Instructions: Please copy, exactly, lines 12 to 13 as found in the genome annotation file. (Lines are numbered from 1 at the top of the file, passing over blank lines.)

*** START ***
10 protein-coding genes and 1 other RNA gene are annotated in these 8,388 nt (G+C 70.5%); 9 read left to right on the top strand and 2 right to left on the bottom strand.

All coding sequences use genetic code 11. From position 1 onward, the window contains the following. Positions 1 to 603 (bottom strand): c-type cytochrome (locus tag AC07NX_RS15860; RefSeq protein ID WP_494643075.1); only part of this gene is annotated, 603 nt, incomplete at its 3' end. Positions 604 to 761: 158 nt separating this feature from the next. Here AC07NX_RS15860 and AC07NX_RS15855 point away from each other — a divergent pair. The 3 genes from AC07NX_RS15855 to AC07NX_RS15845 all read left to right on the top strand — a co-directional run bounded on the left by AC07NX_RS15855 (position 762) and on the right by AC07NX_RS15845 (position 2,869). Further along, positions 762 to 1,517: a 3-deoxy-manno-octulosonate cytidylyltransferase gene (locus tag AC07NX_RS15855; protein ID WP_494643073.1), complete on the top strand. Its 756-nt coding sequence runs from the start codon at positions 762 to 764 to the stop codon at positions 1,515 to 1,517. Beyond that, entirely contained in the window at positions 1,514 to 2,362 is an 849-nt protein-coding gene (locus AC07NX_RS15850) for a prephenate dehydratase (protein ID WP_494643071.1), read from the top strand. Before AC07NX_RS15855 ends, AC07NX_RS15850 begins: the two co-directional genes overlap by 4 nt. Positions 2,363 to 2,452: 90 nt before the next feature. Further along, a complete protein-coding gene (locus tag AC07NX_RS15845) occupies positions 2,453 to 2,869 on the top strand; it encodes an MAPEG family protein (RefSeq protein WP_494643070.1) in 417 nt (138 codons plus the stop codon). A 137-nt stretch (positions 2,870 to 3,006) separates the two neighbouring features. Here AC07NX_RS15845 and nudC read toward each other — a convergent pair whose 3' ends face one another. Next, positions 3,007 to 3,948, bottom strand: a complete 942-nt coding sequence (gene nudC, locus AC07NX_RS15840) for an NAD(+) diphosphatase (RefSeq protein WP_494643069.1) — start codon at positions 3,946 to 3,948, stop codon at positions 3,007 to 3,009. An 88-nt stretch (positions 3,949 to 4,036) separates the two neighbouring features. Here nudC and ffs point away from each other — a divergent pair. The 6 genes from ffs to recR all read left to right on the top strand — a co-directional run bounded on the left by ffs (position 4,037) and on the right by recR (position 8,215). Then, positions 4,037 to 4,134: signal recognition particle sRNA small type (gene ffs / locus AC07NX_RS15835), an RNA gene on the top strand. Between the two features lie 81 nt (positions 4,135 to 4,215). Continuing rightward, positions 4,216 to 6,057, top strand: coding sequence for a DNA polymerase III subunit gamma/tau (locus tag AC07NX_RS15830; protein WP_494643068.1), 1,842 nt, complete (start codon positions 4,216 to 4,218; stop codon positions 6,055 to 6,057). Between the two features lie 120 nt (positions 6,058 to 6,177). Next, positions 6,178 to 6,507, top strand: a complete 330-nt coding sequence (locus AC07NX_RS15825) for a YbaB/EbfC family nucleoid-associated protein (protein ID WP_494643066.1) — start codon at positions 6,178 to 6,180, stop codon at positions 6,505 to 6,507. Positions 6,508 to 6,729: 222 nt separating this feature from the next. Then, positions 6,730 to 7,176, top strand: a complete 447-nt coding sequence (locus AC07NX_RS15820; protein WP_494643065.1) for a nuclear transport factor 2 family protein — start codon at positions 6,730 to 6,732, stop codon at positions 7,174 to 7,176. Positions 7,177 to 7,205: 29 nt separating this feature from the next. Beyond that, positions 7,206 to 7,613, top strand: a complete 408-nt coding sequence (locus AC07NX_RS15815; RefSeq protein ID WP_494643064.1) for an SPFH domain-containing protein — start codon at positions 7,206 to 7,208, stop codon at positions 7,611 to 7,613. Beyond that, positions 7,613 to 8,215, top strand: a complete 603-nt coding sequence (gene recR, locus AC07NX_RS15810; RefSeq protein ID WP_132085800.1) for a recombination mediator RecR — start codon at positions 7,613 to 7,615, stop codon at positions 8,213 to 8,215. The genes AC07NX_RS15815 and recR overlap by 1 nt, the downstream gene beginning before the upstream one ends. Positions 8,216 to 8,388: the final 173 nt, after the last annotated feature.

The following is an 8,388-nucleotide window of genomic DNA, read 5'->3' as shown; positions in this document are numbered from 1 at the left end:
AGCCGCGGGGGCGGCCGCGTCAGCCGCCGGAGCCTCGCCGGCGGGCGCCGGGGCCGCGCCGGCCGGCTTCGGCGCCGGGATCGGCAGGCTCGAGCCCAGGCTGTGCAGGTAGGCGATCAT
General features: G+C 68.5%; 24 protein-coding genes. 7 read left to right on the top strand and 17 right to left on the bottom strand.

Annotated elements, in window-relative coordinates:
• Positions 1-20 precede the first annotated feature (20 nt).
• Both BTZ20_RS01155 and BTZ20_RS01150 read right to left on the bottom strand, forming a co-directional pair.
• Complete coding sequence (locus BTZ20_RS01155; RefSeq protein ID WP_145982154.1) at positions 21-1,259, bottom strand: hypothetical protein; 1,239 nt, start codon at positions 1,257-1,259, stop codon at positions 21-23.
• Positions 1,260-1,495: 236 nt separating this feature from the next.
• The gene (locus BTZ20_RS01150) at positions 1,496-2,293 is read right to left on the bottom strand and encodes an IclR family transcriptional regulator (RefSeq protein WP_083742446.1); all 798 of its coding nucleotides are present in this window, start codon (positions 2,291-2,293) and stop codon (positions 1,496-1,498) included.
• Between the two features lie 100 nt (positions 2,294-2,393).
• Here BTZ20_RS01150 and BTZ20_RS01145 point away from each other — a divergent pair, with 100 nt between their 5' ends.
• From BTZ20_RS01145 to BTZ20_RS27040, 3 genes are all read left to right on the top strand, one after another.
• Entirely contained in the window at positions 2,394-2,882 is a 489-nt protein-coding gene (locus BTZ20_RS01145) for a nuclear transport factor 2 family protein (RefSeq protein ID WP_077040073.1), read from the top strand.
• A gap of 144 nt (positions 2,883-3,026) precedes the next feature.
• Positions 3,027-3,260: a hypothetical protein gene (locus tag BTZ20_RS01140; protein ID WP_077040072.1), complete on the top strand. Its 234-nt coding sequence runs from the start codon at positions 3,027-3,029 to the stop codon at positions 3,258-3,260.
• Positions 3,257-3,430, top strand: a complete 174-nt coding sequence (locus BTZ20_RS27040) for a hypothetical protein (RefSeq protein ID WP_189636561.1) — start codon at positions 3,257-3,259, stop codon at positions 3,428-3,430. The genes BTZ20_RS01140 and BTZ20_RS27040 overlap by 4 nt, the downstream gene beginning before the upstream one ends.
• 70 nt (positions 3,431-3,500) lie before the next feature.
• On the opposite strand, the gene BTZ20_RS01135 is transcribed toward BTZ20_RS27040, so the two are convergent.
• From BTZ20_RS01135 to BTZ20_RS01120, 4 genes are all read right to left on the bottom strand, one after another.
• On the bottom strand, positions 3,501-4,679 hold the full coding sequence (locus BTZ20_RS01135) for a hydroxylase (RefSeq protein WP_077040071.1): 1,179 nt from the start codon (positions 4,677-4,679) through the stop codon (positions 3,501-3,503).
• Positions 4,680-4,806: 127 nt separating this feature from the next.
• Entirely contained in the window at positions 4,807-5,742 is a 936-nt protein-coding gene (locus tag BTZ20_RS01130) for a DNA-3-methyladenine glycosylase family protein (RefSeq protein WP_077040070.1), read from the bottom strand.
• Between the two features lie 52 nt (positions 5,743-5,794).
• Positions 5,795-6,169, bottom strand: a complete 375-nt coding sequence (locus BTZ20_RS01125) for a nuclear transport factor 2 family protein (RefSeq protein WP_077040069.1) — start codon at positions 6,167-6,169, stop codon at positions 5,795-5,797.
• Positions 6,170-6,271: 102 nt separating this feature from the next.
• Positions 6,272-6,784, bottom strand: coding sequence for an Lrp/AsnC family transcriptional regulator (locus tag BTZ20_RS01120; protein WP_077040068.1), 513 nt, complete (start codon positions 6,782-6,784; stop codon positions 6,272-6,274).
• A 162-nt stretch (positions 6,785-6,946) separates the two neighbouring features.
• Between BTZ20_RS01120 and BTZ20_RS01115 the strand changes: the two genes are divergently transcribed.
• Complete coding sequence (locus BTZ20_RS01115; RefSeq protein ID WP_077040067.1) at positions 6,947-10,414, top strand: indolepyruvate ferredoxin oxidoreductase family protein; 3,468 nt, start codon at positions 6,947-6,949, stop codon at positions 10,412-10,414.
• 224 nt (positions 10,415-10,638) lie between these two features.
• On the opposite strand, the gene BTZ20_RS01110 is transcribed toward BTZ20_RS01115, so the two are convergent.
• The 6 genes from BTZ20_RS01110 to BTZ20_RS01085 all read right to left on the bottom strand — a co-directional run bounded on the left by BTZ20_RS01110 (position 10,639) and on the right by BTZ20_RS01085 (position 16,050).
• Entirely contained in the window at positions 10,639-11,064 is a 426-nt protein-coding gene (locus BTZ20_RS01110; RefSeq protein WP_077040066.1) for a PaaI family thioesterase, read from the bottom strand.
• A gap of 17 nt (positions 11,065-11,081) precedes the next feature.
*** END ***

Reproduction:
• Between the two features lie 100 nt (positions 2,294-2,393).
• Here BTZ20_RS01150 and BTZ20_RS01145 point away from each other — a divergent pair, with 100 nt between their 5' ends.